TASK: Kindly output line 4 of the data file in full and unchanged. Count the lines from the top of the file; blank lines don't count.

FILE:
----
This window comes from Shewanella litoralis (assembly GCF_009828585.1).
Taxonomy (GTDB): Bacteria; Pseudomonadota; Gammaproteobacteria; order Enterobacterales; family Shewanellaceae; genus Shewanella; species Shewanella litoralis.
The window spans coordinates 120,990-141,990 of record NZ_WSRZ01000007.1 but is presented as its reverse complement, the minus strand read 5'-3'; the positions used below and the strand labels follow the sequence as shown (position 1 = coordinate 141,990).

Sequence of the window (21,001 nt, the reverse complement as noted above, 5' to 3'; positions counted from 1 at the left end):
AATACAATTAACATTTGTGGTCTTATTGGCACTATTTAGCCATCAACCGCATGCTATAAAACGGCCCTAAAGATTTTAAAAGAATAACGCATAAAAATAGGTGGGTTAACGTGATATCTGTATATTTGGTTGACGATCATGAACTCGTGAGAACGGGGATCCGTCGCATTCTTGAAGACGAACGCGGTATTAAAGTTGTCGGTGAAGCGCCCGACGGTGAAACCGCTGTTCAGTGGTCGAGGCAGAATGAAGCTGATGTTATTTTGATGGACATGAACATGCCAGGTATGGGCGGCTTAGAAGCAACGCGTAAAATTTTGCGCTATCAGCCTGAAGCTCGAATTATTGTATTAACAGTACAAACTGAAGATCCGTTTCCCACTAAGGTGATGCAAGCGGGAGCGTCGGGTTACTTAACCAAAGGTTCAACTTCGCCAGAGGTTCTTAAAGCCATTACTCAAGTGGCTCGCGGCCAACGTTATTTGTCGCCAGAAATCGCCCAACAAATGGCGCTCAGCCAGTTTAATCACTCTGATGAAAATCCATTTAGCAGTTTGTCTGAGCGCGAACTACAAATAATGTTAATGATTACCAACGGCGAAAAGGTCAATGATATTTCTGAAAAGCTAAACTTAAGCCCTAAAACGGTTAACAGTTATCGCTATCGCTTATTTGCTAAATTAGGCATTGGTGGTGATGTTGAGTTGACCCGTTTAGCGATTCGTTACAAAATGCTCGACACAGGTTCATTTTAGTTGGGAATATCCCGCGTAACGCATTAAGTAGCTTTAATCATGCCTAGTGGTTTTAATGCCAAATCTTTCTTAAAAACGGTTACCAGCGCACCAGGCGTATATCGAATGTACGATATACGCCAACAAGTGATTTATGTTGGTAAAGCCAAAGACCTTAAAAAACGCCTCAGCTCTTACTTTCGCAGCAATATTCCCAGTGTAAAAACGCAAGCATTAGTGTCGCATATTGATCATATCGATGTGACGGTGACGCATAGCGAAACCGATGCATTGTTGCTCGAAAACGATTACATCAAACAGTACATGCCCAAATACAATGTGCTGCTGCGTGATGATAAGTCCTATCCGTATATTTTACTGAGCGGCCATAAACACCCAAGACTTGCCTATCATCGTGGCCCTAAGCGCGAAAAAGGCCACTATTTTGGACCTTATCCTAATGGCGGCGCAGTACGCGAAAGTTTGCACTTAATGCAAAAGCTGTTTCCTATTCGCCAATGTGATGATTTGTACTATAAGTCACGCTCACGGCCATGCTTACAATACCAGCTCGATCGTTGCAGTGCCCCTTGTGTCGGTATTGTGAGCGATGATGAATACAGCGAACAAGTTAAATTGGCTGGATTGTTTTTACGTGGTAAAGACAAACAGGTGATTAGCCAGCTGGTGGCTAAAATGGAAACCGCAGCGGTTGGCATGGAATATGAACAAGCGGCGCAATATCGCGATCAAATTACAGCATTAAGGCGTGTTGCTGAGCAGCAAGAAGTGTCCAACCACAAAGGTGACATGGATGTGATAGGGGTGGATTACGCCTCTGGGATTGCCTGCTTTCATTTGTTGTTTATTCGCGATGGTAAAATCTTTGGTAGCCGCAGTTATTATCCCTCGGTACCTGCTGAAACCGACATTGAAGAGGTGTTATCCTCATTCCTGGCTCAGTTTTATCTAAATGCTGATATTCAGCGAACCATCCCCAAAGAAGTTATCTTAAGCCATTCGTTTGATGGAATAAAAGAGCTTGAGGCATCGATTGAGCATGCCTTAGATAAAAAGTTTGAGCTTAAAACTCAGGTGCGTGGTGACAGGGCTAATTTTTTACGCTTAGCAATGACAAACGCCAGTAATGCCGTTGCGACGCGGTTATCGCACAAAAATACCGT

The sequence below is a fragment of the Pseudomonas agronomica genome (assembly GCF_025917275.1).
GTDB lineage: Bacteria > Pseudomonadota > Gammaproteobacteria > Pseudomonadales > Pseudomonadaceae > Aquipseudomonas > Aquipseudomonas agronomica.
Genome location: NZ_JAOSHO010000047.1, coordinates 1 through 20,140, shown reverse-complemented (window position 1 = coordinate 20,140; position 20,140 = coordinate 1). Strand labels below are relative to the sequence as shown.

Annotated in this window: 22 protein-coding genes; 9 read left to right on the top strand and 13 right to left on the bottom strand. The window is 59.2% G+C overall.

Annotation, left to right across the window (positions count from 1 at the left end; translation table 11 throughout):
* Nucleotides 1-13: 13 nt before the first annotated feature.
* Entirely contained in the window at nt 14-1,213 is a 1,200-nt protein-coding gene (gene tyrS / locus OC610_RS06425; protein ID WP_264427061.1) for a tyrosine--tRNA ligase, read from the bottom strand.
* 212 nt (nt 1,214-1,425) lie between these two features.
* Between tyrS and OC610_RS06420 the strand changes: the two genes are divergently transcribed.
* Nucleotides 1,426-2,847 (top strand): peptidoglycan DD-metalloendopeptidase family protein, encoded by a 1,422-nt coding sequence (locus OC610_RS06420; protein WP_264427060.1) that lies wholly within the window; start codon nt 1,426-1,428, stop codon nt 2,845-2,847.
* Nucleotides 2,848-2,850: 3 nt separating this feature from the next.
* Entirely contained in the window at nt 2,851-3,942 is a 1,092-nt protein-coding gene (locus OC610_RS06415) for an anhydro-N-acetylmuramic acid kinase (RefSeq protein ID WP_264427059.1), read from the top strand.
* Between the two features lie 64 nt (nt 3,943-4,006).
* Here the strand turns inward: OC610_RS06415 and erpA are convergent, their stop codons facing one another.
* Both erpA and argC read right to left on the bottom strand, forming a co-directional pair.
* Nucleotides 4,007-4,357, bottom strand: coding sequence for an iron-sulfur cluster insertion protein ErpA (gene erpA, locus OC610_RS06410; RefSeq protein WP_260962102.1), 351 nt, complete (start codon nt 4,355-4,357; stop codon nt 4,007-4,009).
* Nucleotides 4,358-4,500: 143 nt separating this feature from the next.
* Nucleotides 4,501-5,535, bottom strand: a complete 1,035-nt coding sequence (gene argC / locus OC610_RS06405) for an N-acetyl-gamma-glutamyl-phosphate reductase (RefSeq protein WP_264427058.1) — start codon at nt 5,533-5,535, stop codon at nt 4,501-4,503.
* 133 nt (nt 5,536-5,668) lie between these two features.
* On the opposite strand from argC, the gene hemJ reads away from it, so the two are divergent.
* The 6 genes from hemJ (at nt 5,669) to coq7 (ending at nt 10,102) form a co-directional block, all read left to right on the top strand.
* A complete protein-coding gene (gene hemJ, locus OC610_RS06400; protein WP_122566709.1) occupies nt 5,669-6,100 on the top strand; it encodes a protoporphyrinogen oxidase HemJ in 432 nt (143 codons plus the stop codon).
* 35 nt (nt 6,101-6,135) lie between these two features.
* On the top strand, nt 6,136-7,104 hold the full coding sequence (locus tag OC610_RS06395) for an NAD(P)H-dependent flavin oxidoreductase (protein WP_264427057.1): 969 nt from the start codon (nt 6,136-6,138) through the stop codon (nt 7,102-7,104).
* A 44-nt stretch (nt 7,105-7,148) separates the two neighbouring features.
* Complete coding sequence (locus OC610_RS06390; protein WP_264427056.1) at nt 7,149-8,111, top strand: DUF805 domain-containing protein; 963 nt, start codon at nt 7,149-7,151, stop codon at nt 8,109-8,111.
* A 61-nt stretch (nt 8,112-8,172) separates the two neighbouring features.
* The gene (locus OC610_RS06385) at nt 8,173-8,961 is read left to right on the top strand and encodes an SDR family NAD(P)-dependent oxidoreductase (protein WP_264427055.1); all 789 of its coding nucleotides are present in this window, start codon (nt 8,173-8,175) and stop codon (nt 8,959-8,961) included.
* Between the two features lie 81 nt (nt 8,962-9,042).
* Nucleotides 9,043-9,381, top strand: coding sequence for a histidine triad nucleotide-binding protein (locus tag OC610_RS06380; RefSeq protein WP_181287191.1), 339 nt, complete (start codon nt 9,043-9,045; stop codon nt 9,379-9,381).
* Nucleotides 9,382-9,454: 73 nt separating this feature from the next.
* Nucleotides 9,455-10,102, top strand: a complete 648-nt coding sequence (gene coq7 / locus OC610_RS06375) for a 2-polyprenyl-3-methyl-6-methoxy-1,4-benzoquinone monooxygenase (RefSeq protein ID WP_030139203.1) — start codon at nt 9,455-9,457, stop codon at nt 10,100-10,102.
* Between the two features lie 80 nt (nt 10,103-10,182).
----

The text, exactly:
Sequence of the window (21,001 nt, the reverse complement as noted above, 5' to 3'; positions counted from 1 at the left end):